Sean Kelly says the late Queen “is still a myth, with all that entails” (Comment, 12/9). In fact that’s the monarchy’s greatest strength: not so much the power of the position, but its ability to fill the void in each individual’s imagination to suit changing circumstances. We can invest the person of the monarch with whatever attributes we want, and believe they’re true, no matter how contradictory they may be. That’s not necessarily a bad thing, and it’s also quite compatible with moving towards a republic. The only worry is that we may end up confusing the idea of a constitutional monarchy with what we expect from an elected president – a different myth altogether.
Jenifer Nicholls, Armadale
Death will not prove a catalyst
It is difficult to see how the death of Queen Elizabeth II will be the catalyst for a fresh debate on an Australian republic.
The nature of politics, particularly progressive politics, has changed significantly since the 1999 referendum on the matter. The politics of the individual and the section of society with which they identify has become much more prominent at the expense of broader national categories such as ″citizen″ or ″republican″. We will soon get used to, or forget, that Charles is now King of Australia.
Rod Wise, Surrey Hills
Let the reign fall over England
We were very fortunate to have had Queen Elizabeth II as our constitutional monarch over the past 70 years. She earned both our respect and our affection through her actions, her demeanor and her unwavering commitment to duty to the very end. She was the rock that held her family together, not only through what she described as her ″annus horribilis″ of 1992, but through a seemingly endless progression of scandals and feuds. Looking at the history of the monarchy it’s clear that Elizabeth II was quite different to the ″normal″ royal that has been served up over time. Now the Queen is gone and we, as subjects, are left with her family.
Long may King Charles III reign – over England.
Gary Sayer, Warrnambool
King should move swiftly on the environment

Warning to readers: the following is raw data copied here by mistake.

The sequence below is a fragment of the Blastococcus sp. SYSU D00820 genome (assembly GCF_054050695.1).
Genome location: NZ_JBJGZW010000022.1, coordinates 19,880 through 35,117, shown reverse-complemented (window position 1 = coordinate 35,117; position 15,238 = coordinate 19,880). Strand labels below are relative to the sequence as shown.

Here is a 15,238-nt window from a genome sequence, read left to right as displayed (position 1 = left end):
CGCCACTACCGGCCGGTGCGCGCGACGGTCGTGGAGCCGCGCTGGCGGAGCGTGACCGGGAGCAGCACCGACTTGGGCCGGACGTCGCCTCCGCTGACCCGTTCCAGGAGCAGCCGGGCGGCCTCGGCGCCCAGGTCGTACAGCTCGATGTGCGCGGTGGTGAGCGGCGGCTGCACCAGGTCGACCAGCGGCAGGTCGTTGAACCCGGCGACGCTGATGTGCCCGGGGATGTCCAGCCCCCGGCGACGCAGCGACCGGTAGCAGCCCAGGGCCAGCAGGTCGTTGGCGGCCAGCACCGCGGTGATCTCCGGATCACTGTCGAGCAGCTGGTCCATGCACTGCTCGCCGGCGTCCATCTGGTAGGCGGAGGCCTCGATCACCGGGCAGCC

The editorial (11/9) refers to the new king’s passion for the environment. King Charles III understands that in his new role he must remain apolitical and this I understand. However, what I do not understand is why caring for the environment is now considered political. I have read many books on climate change and why we have failed to act appropriately. The best I can proffer about its politicisation is that the Republican Party in the US made it so because in the 1980s and early 1990s Republican voters were as concerned about climate change as Democrat voters. The Republican elite and their backers knew this was untenable as far as climate change denialism was concerned and set out to politicise the issue to mitigate the power of the truth of climate change power. They successfully made the climate change a ″progressive″ issue thereby dividing the nation. This they did by aligning climate change denialism with other conservative beliefs.
The king should not be beholden to the ruse that the environment is a political matter. The editorial says the king needs ″skill and restraint″ in dealing with the matter. The time for restraint is long gone.
Phil Labrum, Flemington
There will still be inequality
Your correspondent (Letters, 11/9) is at best naive if, as the letter would seem to imply, they believe that a republican Australia will wipe out the inequality between rich and poor and the powerful and the powerless. If this view is indicative of the republican ethos then we are in for a bumpy ride. Despite being a dyed in the wool royalist, I’m not against an independent Australia by any means but this view of what it means is dangerous.
Colin Wilson-Evered, Forest Hill
‘Obedience’ is wrong
In the proclamation of King Charles III, the Governor-General David Hurley said (inter alia), “We promise him faith and obedience.“
“Faith”, yes. There is no doubt we trust and are confident that he will fulfil the role with diligence. But “obedience”? That word means, in plain English, that we will comply with “any order, request, or law” he makes. The wording of the statement may be said to have been prescribed by “protocol”, but surely a caveat should have been added, – “subject to the Constitution and laws of the Commonwealth and states of Australia”.
I do not consider myself a republican, but the statement was just wrong.
Paul Nisselle, AM, Middle Park